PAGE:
Title page for ETD etd-04262012-080430

Type of Document Master's Thesis
Author Paramanand, Narendra
URN etd-04262012-080430
Title The Effects of Regulatory Uncertainty on the U.S. Acid Rain Program
Degree Master of Science (M.S.)
Department Environmental Sciences
Advisory Committee
Advisor Name Title
Wascom, Michael Committee Chair
Keithly, Walter Committee Co-Chair
Reams, Margaret A. Committee Member
  • Acid Rain Regulatory Uncertainty
Date of Defense 2012-04-04
Availability unrestricted
Title IV of the Clean Air Act Amendments of 1990 (CAAA 1990) created the first large scale cap-and-trade program as a means to control acid rain in the United States. The program regulated the emission of sulfur dioxide (SO2) and nitrous oxide (NOx) in the atmosphere—the precursor to acid rain (formerly acid deposition). Economists have long argued for the use of market-based incentive approach as oppose to the traditional command-and-control methods for its ability to be efficient and cost-effective. Title IV went into full effect in 1995 and has been lauded among one of the most successful regulation as it was efficient in reducing SO2 at lower cost than other program.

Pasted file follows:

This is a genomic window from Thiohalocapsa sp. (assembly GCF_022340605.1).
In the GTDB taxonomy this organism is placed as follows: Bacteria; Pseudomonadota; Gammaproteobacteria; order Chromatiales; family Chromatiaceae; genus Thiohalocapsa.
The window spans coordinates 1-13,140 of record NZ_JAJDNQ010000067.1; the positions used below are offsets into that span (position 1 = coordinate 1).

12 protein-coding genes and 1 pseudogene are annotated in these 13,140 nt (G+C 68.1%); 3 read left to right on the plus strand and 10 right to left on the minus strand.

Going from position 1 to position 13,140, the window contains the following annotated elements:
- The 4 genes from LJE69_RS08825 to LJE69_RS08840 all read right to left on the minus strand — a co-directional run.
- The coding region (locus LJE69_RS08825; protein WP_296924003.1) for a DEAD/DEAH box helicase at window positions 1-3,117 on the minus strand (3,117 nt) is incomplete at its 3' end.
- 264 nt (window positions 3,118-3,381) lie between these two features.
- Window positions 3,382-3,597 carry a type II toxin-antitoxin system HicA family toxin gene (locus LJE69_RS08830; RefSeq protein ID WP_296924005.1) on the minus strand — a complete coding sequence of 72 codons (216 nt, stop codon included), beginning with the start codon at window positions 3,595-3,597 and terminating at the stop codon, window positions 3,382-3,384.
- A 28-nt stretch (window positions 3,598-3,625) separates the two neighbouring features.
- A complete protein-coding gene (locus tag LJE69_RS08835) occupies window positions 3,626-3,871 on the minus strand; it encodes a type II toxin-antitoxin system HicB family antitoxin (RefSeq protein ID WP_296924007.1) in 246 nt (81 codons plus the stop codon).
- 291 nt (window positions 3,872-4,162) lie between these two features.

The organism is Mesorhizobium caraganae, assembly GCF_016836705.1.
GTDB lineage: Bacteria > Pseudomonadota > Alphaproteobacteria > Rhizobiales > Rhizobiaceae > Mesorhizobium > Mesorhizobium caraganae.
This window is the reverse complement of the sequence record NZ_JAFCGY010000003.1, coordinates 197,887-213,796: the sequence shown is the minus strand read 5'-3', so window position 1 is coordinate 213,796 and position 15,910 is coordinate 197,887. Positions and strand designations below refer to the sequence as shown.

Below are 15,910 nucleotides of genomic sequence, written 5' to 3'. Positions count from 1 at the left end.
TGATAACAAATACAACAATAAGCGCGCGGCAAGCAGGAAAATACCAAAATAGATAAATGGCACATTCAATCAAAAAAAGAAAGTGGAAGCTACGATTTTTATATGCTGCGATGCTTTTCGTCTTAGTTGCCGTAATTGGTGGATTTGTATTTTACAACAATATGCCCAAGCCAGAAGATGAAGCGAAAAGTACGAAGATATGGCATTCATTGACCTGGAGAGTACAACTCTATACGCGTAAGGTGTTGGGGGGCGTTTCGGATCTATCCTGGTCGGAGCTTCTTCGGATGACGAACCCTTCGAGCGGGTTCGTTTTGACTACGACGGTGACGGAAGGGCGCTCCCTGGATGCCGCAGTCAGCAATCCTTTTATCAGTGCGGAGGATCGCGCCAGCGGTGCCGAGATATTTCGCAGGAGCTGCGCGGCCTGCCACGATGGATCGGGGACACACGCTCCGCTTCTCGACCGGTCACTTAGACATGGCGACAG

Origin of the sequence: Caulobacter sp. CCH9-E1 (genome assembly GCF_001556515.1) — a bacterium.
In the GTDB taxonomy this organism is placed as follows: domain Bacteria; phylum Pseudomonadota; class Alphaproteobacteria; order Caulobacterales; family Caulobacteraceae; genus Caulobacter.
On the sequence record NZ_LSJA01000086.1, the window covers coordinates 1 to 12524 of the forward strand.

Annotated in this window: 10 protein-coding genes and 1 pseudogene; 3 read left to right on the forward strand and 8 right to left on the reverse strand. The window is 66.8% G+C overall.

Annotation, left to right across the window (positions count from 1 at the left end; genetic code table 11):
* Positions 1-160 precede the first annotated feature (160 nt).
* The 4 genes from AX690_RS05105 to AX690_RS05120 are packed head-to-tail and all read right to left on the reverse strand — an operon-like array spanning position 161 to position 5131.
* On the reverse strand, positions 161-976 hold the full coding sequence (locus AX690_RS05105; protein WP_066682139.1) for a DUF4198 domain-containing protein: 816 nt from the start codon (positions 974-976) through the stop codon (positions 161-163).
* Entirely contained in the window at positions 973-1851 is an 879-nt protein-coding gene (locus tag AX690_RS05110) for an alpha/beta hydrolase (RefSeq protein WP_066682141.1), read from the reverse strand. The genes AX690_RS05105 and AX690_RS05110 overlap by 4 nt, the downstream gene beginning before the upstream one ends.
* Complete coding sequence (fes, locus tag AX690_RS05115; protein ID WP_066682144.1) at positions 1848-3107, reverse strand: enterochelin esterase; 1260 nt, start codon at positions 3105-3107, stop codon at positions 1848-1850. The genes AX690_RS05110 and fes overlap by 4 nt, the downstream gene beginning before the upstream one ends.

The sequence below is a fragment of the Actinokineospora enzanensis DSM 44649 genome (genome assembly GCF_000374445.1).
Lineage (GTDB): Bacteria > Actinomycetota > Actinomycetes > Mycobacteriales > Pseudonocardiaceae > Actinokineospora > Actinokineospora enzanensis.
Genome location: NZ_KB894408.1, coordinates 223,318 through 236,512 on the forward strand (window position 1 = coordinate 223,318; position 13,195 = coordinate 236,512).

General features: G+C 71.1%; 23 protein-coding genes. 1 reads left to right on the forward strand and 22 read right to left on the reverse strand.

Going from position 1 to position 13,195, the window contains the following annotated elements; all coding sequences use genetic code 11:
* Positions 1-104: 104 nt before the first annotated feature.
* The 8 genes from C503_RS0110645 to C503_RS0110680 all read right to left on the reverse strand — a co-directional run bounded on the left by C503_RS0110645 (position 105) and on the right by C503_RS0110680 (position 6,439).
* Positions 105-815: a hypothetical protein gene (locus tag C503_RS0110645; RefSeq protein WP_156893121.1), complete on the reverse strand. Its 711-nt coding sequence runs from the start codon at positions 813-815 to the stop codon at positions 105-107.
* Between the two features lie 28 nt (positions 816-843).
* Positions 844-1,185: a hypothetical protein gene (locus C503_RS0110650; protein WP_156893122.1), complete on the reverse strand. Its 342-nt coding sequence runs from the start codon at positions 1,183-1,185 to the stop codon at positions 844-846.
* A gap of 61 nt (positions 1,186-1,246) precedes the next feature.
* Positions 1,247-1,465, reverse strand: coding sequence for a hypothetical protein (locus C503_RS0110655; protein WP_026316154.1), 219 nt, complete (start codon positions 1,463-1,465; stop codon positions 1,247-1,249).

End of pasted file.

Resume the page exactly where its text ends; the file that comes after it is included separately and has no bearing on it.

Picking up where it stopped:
Market based or incentive based programs work by providing incentives for individuals and firms to alter polluting behavirors. This is accomplished by inposing opportunity cost through pricing. The altering of polluting bvehaviors is achieved by changes in the regulatory environment in which firms operate. However, when prices are low there is the potential for the loss of incentive.

Such loss in the regulatory environment occurred in 2008 when the D.C. Circuit overturned the Clean Air Interstate Rule (CAIR) and remanded the dispute to EPA to develop new rules for its replacement. This thesis found regulatory uncertainty to contribute significantly to the decline in the price of emission permits. However, the contribution is relatively small. The adoption of technology appears to be the driving factor behind the decline in the price of emission permits. In the context of the Clean Air Act, there was the expectation of more stringent SO2 standards and impending regulation of mercury emissions. Scrubber technology used to control the emission of SO2 has also shown to be effective in limiting the emissions of oxidized mercury. Since the announcement of these standards there has been a statistically significant increase in the number of control technologies being implemented.

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